The S&P 500 Financials Index fell 2.9 percent today, its biggest drop since Aug. 28, and has retreated 11.3 percent this year.

Merrill Lynch & Co., the biggest U.S. brokerage, tumbled $3.81, or 5.4 percent, to $66.26. Morgan Stanley, the second- biggest U.S. investment bank, slid $3.45, or 5.3 percent, to $61.95. Goldman Sachs Group Inc., the most profitable securities firm, slid $10.16, or 4.5 percent, to $217.69.

Countrywide Financial

Profit at the five biggest U.S. banks totaled $18.7 billion for the quarter, the lowest in almost four years, as demand for securities linked to mortgages and leveraged loans dried up.

Countrywide Financial Corp., the second-worst performer in the S&P 500 this year, lost $1.28 to $15.23, the lowest since April 2003.

Warren Buffett, the billionaire chairman of Berkshire Hathaway Inc., yesterday denied speculation that he bought shares of Countrywide, the biggest U.S. mortgage company, or Hovnanian Enterprises Inc., a New Jersey-based homebuilder. Neither stock is undervalued, Buffett said in an interview on Fox Business Network. Hovnanian, which has dropped 69 percent since December, added 27 cents to $10.55.

The Chicago Board Options Exchange Volatility Index increased 24 percent to 22.96, the highest since Sept. 17. Higher readings in the so-called VIX, derived from prices paid for S&P 500 options, indicate traders expect bigger share-price swings in the next 30 days.

`A Lot of Questions'

``The market was going into earnings season expecting the best and it discovered the financial area still has a lot of questions and the other parts of the economy have corporate managements that are a lot less confident about the future,'' said Gordon Fowler, who helps manage $6 billion as chief investment officer at Glenmede Investment Management in Philadelphia.

Crude oil fell 87 cents to $88.60 a barrel on signs that U.S. supplies are sufficient to meet demand. Earlier it rose above $90 a barrel in New York for the first time. The S&P 500 Energy Index dropped 4.3 percent, the steepest tumble since October 2005, and pared its 2007 advance to 26 percent.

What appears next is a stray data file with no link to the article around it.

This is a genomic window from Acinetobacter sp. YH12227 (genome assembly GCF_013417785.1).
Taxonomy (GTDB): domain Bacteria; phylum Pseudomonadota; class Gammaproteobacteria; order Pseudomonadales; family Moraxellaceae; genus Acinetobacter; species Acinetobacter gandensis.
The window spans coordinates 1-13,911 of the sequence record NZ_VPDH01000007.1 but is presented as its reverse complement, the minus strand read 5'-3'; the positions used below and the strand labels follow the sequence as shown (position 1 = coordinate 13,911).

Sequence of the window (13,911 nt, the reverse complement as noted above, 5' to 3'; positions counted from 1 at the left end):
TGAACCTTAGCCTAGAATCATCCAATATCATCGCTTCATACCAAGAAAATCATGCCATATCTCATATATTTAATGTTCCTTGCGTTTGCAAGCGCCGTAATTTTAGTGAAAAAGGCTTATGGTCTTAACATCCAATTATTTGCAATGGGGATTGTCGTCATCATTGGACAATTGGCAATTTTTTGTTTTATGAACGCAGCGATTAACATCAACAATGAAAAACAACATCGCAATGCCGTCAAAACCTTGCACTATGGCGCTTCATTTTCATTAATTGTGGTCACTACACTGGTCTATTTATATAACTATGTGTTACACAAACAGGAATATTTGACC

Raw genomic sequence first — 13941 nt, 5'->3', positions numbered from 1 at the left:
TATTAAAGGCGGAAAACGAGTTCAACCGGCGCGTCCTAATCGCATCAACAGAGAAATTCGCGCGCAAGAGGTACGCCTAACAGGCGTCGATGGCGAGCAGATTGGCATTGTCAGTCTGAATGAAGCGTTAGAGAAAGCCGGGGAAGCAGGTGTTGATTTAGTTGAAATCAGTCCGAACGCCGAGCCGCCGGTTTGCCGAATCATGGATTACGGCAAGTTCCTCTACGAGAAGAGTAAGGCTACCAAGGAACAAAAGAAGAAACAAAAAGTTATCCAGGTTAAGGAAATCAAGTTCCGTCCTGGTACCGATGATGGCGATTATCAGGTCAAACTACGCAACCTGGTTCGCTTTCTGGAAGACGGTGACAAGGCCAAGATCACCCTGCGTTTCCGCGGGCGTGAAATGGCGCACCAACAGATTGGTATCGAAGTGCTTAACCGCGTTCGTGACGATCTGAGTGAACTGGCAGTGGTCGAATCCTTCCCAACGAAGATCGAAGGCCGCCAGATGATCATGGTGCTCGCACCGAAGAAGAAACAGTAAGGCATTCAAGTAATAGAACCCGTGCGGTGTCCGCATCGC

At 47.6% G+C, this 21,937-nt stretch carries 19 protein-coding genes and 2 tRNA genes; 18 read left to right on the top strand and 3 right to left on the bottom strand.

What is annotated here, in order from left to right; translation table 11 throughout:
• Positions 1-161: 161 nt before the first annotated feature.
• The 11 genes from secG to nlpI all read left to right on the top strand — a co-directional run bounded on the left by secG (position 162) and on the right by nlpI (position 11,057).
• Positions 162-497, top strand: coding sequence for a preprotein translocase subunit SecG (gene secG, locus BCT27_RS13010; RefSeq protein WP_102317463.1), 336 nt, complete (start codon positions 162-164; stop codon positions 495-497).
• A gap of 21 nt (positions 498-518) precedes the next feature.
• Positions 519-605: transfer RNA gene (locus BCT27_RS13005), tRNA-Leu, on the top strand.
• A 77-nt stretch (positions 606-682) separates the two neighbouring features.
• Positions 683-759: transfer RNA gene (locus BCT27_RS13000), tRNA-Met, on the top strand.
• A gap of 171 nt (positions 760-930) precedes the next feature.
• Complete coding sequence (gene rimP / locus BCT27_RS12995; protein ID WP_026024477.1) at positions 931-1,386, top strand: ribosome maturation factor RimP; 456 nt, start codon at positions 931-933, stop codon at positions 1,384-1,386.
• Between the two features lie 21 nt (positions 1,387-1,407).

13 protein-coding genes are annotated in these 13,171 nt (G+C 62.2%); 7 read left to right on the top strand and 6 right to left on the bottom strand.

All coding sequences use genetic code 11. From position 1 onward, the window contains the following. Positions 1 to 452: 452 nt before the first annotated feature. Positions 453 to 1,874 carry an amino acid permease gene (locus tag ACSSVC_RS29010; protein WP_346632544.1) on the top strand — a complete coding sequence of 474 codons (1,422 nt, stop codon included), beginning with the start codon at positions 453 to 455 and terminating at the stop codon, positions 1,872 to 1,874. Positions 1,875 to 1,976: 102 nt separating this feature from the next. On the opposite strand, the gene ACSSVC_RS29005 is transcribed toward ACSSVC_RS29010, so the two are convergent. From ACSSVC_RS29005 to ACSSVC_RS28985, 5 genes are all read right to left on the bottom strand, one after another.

Exxon Mobil Corp., the world's largest oil company, lost $2.91 to $92.14. Chevron Corp., the second-biggest U.S. energy producer, retreated $3.15 to $89.27.

Schlumberger Ltd. lost $12.30, or 11 percent, to $99.32 for the biggest drop since February 2001. The largest oilfield- services provider reported third-quarter revenue in North America fell and said projects were delayed in Nigeria and the Caspian region because of equipment and labor shortages.

Drillers Slump

Oilfield-service companies accounted for four of the top 10 percentage declines in the S&P 500. Halliburton Co., the second- largest oilfield contractor, dropped $2.16 to $38.85.

``When you have earnings expectations that are negative going into the third-quarter reporting season and you start to get some disappointments on top of that after five years of double-digit earnings growth, this market's going to struggle,'' said David Joy, who helps manage $160 billion as chief market strategist at RiverSource Investments LLC in Minneapolis.